The bloom was caused by a chemical leak in Lake Okechobee last month which raised levels of toxicity to 20 times over World Health Organization (WHO) safety standards. Republican Governor Scott blamed the severity of the bloom on inaction by the White House.
"Florida’s waterways, wildlife and families have been severely impacted by the inaction and negligence of the federal government not making the needed repairs to the Herbert Hoover Dike and Florida can no longer afford to wait," Scott said. "Because the Obama Administration has failed to act on this issue, the U.S. Army Corps of Engineers continues to discharge millions of gallons of water into the St. Lucie and Caloosahatchee estuaries, resulting in the growth of blue-green algae which is now entering residential waterways in South Florida. Although the President has failed to do what is needed to address this growing issue, the State of Florida will devote every available resource to find solutions for the families and businesses in this area."
Scott directed the Department of Environmental Protection to open a telephone reporting hotline for citizens affected by the algae bloom, and has deployed water-sampling teams in areas to calculate toxicity, among other measures.
The algae has been described as "guacamole thick" and "thick like paint," with one Miami resident remarking, "The only way to describe how it smells is like a hundred dead animals that have been sitting in the street for weeks."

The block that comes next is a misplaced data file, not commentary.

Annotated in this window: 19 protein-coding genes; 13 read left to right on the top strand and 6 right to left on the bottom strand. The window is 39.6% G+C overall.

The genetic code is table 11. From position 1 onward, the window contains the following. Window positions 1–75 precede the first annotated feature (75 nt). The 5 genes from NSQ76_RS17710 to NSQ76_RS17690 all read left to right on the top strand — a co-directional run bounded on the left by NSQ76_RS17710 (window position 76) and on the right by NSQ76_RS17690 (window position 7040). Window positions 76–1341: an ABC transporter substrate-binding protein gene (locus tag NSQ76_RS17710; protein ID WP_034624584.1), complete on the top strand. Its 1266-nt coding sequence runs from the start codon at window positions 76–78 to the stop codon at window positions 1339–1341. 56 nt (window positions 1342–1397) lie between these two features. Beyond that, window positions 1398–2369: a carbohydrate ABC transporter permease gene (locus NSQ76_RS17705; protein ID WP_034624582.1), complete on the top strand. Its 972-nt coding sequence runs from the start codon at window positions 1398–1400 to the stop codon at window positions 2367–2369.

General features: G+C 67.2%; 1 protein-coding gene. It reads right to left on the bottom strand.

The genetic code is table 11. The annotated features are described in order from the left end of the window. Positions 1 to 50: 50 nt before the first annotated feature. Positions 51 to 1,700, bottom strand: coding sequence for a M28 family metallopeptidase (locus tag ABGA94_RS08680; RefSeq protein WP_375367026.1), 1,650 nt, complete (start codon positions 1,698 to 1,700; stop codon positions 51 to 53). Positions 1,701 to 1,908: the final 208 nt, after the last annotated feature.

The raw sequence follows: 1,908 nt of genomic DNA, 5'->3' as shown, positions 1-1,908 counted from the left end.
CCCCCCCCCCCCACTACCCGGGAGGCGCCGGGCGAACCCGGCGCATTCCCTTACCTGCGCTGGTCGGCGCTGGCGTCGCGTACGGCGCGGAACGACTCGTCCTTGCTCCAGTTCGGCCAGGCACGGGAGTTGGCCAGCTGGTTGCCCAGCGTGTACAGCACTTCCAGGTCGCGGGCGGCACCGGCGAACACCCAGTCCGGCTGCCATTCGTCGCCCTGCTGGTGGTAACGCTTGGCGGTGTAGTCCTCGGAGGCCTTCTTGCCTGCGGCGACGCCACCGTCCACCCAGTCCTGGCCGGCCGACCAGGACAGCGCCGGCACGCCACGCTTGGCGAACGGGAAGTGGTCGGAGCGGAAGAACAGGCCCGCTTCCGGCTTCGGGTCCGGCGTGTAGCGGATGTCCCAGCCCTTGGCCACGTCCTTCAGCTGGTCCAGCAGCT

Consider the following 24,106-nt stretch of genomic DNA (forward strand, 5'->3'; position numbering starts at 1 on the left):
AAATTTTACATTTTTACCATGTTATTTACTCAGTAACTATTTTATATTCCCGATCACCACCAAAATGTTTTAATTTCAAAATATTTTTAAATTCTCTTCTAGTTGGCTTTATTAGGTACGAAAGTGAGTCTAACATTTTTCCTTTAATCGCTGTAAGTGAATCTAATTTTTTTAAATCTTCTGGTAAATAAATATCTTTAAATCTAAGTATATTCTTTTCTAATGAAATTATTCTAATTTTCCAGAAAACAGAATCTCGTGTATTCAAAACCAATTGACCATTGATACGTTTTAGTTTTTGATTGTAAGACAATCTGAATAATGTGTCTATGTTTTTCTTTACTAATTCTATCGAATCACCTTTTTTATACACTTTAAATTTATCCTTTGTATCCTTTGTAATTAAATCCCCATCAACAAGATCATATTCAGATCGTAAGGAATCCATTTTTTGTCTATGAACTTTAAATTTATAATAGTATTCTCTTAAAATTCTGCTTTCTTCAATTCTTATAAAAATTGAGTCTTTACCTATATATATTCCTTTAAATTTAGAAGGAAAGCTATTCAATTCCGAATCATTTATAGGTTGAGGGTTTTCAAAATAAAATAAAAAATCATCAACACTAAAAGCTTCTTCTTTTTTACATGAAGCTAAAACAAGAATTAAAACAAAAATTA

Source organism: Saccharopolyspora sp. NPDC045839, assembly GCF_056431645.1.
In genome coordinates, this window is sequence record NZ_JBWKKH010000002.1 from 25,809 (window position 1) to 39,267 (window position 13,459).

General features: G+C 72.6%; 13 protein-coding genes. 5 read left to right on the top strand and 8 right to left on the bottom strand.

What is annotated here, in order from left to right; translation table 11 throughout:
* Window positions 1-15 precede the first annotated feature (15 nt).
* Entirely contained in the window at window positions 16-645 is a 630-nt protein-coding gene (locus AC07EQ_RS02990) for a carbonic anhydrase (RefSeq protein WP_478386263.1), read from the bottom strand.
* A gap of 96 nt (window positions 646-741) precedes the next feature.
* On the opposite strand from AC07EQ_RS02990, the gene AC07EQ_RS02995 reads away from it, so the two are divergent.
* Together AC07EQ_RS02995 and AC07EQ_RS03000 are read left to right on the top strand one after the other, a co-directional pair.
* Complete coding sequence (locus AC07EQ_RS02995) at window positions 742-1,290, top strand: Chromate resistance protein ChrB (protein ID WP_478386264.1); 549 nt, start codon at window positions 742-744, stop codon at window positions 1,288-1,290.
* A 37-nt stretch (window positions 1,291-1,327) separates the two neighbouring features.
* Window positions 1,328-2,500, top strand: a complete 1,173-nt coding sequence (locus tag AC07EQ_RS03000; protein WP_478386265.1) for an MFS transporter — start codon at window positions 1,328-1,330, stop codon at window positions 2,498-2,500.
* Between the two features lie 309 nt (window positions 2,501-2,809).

Exposure to these toxins can cause vomiting, skin rashes, respiratory issues and also destroy native aquatic flora and fauna.
Mark Perry, executive director of the Florida Oceanographic Society in Stuart, Florida, said, "I can't give figures for the likelihood of a fish kill, but as long as conditions stay the same, long, sunny days; lots of nutrients in the water; and low salinity, it could happen," adding that he was disappointed with the governor's handling of the crisis.
— Aric Caplan (@CaplanComms) September 19, 2011
Jordan Schwartz, an employee of the Ohana Surf Shop said the town of Stuart has been a "ghost town" since the bloom, and laments the dropping numbers of sightseers. "The discharge has affected our tourism, it’s the height of 4th of July weekend and we should be packed in here," he remarked.
Tourist Tory Osborne noted the impact the bloom has had on travelers who usually flock to enjoy Florida’s gentle climate and tropical waters. "To see just a few people out here is really sad," he said, "This beach is usually packed with lots of families and kids because the water’s so shallow."
The Army Corps of Engineers announced that it will reduce the east-west flow of Lake Okeechobee. Senator Bill Nelson (D-FL) said, "The idea is to put into these water storage areas and then into water restoration areas where the grasses in there cleanse the nutrients out of the water before you send it further south."